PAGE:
A Food and Drug Administration advisory committee unanimously recommended this week that the agency approve this “living drug” approach for children and young adults who are fighting a common form of leukemia. The treatment consists in taking cells from a patient’s body, modify the genes, and then introducing those modified cells back into the person who has cancer. In a study on humans who had not any other chance, at 25 sites in 11 countries administered the treatment to 88 patients aged 3 to 23. It produced remissions in 83 percent of patients, which is a very high rate of positive response.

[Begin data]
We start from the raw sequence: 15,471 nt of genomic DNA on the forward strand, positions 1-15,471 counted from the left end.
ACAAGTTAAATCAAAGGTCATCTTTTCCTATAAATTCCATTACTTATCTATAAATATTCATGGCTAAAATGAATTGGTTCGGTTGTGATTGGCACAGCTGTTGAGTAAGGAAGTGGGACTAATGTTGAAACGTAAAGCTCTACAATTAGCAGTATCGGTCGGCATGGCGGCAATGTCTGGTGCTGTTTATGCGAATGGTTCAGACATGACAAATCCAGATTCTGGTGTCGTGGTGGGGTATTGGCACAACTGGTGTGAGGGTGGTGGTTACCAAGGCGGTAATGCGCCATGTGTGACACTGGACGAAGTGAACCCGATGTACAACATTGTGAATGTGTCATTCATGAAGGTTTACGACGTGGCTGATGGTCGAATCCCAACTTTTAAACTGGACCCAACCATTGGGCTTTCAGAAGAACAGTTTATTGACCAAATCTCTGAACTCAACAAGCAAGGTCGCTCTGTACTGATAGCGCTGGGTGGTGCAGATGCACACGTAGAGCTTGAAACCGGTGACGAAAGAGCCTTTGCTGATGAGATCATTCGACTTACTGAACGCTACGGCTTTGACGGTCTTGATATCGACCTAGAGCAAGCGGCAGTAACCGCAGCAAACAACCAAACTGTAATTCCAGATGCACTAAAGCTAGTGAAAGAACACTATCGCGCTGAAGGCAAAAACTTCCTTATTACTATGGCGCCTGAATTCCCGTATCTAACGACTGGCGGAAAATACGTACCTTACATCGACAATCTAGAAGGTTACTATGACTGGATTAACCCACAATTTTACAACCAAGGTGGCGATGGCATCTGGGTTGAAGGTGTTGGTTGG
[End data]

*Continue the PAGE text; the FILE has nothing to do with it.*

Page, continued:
Battle of immune cell (in red) against a leukemia cell
The treatment is part of one of the most important developments in cancer research in decades. There are some concerns about its safety over the long term and about its cost but the advisory committee considered this as less important. “This is the most exciting thing I’ve seen in my lifetime,” said Dr. Timothy Cripe, an oncologist at the Nationwide Children’s Hospital in Columbus. The new treatment is known as CAR-T cell immunotherapy and the drug used is known as CTL019 or tisagenlecleucel. It should replace standard treatment for B cell acute lymphoblastic leukemia, which is the most common childhood cancer in the United States.Several family members of children who benefited from the treatment in its experimental phase have made emotional appeals to the committee to recommend approval.